Wednesday, June 19, 2013

Remembering Israel's History

I know Israel as a representation of strength. And this is true, of course. Israel is strong and enduring, but many fail to recognize that for a point in her history, the Jewish people were without an anchor. They were nomads, wandering against their will, and Israel’s Independence Day was the force by which these men, women, and children became fastened to a homeland. This is Israel. That being said, today I had the privilege of being enlightened and educated at Israel's Independence Museum in Tel Aviv. Our tour guide, adorned in shades of blue like the nation's flag, conveyed a message, which rocked me to my very core. "The tragedy of the Jewish people," he explained, "was that they didn't have a 911." As I listened to the passionate words of this man, I couldn't help but think back to recent events of the United States. Not in an ethnocentric, "my culture is better than yours" type of way, but instead in a way by which I was able to gain an even greater appreciation for first, the oppression of the Jewish people and second, their unbreakable solidity.

When the Boston bombings occurred in the US, a flood of police officers and military officials arrived within moments of the tragedy. When New York was attacked on September 11th, every news station transmitted the information, and every form of help was directly sent to the scene. When someone is wrongfully treated in a school ground, the whole nation is alerted, and immediate actions are taken. This cannot be said, though, for the Jewish people. When Nazis stormed the neighborhoods of various countries, the Jewish people did not have a 911 to call. There was no military force giving them a backbone, no police to arrest the soldiers for searching their houses without proper intent. There was no defense. Despite this anchorless history, David Ben Guiron was able to stand, his feet firmly planted in what is now Israel’s Independence Museum on May 14th, 1948. “This is our story,” the tour guide proclaimed with an emotional tone.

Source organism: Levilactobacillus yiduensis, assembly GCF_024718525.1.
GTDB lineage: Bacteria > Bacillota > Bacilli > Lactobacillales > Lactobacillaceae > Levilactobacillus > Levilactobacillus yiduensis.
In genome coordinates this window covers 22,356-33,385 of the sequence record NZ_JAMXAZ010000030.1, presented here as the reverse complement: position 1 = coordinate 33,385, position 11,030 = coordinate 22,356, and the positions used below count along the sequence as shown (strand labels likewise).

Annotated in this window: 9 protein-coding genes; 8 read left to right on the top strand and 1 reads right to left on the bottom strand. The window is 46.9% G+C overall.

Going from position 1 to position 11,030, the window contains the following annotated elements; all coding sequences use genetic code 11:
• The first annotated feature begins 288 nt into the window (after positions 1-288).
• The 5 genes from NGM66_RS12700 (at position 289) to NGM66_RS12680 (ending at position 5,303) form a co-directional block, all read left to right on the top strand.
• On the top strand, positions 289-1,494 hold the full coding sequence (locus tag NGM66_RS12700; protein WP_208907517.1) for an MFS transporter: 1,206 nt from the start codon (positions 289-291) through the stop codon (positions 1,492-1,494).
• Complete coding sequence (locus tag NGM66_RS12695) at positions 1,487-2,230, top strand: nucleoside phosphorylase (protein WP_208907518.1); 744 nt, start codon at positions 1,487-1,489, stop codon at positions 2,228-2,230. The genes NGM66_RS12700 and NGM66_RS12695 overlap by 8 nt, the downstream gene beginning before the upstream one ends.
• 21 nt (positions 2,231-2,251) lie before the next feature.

The tour came to an end inside the room the Declaration was actually signed in, and as I looked left and right to fellow Blue Star students, I thought about how diverse the group was. We all came from different backgrounds, different ethnicities, and many of us set foot in Israel for the first time just yesterday. However, as the Israeli national anthem rang, we all stood in unison. My goose bumps were clearly evident at this point, and I stood in awe at the impact this history is able to have on a group of such different people. The enduring solidity of the Jewish people from the past is still, to this day, changing the lives of students around the world including non-Jewish students like me, and it can never be forgotten. Israel is a nation of strength, but one mustn’t forget what she has overcome in order to rightfully obtain this status.


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